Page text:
As part of the carmaker's largest-ever launch, Mitsubishi is spending several million dollars on the direct effort to reach 1 million prospects. In addition, it's pumping $44 million into measured ad media for the redesigned Galant through September. The Galant push is crucial for the car marketer, which considers it a relaunch of not only the car but the entire Mitsubishi brand.
Direct Partners, Santa Monica, Calif., handles the direct campaign, in which a sweepstakes offers prizes including a top-of-the-line Galant, a Hawaii trip and big-screen Mitsubishi TVs to prospects who take test drives.
Entries also are available via the auto marketer's Web site (www.mitsucars.com) and through Hispanic media.
ALL DEALERS PARTICIPATE
The direct mail piece is going to current Mitsubishi owners and to the "aspirational set," owners of smaller competitive cars, said Peg Dilworth, director of marketing communications. All 500 Mitsubishi dealers in the U.S. are participating in the test-drive sweepstakes.
Last year, Direct Partners used direct mail for a similar promotion supporting Mitsubishi's Montero Sport sport-utility vehicle. Findings from analysis following that direct mail push were applied to the Galant effort, though Ms. Dilworth declined to discuss detailed findings or the projected response rate for Galant effort.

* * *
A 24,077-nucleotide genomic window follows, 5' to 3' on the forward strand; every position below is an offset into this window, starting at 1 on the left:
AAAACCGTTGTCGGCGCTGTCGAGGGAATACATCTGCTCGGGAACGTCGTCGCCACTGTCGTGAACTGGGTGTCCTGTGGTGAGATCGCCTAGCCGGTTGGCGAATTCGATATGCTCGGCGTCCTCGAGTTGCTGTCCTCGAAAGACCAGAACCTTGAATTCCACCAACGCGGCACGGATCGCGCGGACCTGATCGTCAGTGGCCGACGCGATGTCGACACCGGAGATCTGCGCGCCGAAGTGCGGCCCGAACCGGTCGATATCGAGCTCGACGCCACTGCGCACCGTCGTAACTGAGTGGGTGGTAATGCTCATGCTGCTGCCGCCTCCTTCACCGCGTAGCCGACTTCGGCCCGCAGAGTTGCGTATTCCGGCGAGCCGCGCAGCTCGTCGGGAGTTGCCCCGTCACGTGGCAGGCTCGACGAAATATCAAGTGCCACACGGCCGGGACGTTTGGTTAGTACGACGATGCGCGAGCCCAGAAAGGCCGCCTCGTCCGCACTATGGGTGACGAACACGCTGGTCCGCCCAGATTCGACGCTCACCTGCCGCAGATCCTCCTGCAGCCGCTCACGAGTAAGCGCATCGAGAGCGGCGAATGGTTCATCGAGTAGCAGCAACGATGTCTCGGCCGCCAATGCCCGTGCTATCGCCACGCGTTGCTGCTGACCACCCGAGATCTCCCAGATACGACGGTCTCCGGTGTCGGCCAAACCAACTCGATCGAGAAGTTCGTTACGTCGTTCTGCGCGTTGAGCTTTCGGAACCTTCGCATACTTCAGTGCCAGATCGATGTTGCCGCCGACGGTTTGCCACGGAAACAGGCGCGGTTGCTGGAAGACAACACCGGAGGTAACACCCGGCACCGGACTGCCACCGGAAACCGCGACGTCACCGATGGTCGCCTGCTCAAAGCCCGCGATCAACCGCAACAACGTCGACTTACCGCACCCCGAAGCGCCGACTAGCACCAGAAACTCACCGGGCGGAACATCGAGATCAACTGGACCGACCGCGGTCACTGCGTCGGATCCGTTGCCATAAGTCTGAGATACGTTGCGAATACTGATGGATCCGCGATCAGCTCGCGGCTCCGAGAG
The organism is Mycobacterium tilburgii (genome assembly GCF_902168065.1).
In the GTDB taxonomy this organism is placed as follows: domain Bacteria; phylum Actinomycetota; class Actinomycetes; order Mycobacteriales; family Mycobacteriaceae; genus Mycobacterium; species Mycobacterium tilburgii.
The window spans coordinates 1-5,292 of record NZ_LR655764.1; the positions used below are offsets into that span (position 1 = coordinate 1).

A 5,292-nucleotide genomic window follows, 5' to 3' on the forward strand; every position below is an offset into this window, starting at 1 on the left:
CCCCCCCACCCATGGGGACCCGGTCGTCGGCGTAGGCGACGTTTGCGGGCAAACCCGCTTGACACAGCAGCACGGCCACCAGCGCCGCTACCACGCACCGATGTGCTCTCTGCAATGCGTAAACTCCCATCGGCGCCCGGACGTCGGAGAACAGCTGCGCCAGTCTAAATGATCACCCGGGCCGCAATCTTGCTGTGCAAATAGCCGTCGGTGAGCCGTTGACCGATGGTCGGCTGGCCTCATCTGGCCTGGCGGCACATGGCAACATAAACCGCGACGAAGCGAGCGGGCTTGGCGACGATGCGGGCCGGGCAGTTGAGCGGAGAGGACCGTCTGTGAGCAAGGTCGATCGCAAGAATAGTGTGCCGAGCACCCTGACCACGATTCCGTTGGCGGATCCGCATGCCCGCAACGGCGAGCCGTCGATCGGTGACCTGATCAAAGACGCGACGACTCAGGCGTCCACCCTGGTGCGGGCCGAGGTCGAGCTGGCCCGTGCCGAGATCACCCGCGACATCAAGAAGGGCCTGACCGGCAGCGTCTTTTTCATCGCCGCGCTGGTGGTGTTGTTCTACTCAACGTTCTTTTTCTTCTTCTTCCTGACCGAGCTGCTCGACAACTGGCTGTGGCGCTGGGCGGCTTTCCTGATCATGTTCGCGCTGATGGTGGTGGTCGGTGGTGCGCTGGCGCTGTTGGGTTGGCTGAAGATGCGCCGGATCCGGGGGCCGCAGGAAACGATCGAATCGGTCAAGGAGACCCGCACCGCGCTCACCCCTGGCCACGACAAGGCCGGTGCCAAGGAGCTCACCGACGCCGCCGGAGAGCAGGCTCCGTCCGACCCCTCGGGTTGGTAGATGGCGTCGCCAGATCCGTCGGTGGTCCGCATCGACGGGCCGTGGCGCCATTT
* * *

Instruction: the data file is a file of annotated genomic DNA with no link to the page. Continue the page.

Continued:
The mailing contains a coded number. After a test drive, a consumer calls a local dealer to learn if the number is a winner. The promotion ends Dec. 31.
In model year 1999, Mitsubishi hopes to sell 60,000 of the new Galants, which went on sale Aug. 1. Mitsubishi could use such a lift; 1998 sales of the old Galant hit 23,502 through July, down 18.7% from a year earlier, according to Automotive News. Total U.S. Mitsubishi sales for the period, however, edged up 0.5% to 112,055.
Mitsubishi and Japanese parent Mitsubishi Motors Corp. reported losses for the fiscal year ended March 31. Both have restructured and have new management.